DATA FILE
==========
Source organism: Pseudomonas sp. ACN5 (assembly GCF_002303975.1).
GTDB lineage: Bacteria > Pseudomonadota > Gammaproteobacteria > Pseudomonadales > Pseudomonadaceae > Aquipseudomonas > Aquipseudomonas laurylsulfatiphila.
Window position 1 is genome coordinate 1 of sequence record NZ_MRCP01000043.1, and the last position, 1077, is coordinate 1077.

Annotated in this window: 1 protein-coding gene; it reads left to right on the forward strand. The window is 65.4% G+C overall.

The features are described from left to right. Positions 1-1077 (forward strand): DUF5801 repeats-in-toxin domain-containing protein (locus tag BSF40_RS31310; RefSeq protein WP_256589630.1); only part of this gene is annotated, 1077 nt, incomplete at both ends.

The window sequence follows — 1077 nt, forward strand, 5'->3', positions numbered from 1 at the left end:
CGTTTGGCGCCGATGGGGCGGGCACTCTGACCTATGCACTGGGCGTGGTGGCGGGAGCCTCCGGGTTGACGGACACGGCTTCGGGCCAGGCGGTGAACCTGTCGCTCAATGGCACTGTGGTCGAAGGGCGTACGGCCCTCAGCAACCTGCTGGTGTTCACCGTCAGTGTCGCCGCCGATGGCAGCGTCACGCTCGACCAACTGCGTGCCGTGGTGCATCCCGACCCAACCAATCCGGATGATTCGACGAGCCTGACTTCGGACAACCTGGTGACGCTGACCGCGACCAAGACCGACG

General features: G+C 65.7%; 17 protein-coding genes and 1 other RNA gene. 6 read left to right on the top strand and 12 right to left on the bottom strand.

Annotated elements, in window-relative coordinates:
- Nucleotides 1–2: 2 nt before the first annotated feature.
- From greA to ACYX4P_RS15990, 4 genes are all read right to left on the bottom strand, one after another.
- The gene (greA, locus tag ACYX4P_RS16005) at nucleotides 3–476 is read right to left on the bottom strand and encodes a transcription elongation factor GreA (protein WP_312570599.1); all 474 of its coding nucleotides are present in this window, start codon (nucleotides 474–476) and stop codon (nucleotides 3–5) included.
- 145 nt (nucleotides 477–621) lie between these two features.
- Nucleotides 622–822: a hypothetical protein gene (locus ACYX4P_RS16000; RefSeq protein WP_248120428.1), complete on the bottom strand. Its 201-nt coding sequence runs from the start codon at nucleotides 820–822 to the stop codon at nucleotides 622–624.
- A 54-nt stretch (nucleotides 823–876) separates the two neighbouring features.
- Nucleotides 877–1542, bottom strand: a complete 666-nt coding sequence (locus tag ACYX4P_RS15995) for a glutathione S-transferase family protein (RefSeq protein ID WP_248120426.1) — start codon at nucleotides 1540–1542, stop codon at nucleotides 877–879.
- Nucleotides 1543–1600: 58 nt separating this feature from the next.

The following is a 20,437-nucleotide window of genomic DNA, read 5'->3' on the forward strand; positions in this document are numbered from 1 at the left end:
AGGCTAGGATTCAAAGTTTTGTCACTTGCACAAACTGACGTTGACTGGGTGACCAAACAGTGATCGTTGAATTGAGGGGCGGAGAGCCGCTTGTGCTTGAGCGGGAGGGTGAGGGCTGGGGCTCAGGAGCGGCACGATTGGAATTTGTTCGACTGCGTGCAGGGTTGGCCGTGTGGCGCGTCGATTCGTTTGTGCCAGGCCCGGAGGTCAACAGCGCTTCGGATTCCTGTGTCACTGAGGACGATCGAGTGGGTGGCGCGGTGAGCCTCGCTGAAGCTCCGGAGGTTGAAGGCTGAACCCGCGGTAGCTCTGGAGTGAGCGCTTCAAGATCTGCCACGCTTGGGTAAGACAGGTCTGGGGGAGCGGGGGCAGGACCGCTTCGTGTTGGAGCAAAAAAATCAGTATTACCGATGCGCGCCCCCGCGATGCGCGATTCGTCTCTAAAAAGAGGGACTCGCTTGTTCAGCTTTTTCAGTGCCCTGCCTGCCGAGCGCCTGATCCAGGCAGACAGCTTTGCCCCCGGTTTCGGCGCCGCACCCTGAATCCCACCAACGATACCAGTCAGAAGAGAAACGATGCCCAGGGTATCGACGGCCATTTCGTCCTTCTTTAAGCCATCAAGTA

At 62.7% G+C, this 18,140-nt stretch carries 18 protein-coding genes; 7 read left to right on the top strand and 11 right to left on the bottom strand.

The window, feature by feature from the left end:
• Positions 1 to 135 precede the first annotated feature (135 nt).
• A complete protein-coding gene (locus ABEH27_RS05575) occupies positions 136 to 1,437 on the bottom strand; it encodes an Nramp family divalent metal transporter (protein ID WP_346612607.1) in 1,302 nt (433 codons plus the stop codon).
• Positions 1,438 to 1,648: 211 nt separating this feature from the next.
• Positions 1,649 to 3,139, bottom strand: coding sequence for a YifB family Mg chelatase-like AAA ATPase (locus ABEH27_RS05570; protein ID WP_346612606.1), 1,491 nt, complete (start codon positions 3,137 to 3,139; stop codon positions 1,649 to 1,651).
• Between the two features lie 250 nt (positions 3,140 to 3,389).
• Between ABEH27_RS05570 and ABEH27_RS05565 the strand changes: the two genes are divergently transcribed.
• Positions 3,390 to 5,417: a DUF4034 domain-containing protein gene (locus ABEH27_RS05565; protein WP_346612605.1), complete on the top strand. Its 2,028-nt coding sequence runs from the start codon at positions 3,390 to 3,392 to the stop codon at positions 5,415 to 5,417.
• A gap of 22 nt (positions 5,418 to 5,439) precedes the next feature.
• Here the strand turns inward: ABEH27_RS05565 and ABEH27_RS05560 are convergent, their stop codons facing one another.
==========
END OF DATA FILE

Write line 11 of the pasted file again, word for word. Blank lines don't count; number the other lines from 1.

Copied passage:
- From greA to ACYX4P_RS15990, 4 genes are all read right to left on the bottom strand, one after another.